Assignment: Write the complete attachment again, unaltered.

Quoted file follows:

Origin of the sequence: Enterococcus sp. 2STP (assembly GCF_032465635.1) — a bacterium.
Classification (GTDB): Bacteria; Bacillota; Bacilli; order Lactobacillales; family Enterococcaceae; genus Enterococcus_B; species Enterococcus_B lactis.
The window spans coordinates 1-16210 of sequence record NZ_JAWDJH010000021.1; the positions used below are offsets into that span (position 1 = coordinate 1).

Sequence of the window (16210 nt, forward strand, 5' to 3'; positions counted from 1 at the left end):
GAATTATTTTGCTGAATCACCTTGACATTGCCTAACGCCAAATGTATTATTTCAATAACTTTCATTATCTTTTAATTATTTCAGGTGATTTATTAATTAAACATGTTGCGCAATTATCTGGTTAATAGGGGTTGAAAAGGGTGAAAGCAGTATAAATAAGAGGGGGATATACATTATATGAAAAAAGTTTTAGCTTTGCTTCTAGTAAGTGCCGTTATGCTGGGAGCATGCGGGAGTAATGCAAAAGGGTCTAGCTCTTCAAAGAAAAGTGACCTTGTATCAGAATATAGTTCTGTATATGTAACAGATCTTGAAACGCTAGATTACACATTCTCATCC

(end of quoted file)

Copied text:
Origin of the sequence: Enterococcus sp. 2STP (assembly GCF_032465635.1) — a bacterium.
Classification (GTDB): Bacteria; Bacillota; Bacilli; order Lactobacillales; family Enterococcaceae; genus Enterococcus_B; species Enterococcus_B lactis.
The window spans coordinates 1-16210 of sequence record NZ_JAWDJH010000021.1; the positions used below are offsets into that span (position 1 = coordinate 1).

Sequence of the window (16210 nt, forward strand, 5' to 3'; positions counted from 1 at the left end):
GAATTATTTTGCTGAATCACCTTGACATTGCCTAACGCCAAATGTATTATTTCAATAACTTTCATTATCTTTTAATTATTTCAGGTGATTTATTAATTAAACATGTTGCGCAATTATCTGGTTAATAGGGGTTGAAAAGGGTGAAAGCAGTATAAATAAGAGGGGGATATACATTATATGAAAAAAGTTTTAGCTTTGCTTCTAGTAAGTGCCGTTATGCTGGGAGCATGCGGGAGTAATGCAAAAGGGTCTAGCTCTTCAAAGAAAAGTGACCTTGTATCAGAATATAGTTCTGTATATGTAACAGATCTTGAAACGCTAGATTACACATTCTCATCC